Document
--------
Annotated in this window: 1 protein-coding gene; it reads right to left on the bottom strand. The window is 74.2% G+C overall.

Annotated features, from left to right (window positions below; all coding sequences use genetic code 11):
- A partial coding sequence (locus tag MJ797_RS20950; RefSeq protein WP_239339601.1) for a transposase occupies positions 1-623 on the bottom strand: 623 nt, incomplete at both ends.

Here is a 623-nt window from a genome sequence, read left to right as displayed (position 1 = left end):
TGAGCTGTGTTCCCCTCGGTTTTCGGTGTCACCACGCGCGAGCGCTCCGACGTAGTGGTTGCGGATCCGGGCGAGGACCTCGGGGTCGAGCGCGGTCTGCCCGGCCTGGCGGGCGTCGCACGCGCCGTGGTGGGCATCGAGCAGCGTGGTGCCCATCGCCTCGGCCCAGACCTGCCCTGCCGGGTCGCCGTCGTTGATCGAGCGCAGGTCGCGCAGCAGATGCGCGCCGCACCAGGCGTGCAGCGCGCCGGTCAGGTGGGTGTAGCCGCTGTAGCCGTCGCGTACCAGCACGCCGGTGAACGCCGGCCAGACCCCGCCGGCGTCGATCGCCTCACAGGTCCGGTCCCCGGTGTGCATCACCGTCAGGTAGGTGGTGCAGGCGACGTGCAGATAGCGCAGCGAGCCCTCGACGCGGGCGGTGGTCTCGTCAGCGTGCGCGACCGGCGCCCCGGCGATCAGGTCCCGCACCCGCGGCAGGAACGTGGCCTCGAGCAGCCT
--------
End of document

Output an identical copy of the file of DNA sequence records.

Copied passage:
Annotated in this window: 1 protein-coding gene; it reads right to left on the bottom strand. The window is 74.2% G+C overall.

Annotated features, from left to right (window positions below; all coding sequences use genetic code 11):
- A partial coding sequence (locus tag MJ797_RS20950; RefSeq protein WP_239339601.1) for a transposase occupies positions 1-623 on the bottom strand: 623 nt, incomplete at both ends.

Here is a 623-nt window from a genome sequence, read left to right as displayed (position 1 = left end):
TGAGCTGTGTTCCCCTCGGTTTTCGGTGTCACCACGCGCGAGCGCTCCGACGTAGTGGTTGCGGATCCGGGCGAGGACCTCGGGGTCGAGCGCGGTCTGCCCGGCCTGGCGGGCGTCGCACGCGCCGTGGTGGGCATCGAGCAGCGTGGTGCCCATCGCCTCGGCCCAGACCTGCCCTGCCGGGTCGCCGTCGTTGATCGAGCGCAGGTCGCGCAGCAGATGCGCGCCGCACCAGGCGTGCAGCGCGCCGGTCAGGTGGGTGTAGCCGCTGTAGCCGTCGCGTACCAGCACGCCGGTGAACGCCGGCCAGACCCCGCCGGCGTCGATCGCCTCACAGGTCCGGTCCCCGGTGTGCATCACCGTCAGGTAGGTGGTGCAGGCGACGTGCAGATAGCGCAGCGAGCCCTCGACGCGGGCGGTGGTCTCGTCAGCGTGCGCGACCGGCGCCCCGGCGATCAGGTCCCGCACCCGCGGCAGGAACGTGGCCTCGAGCAGCCT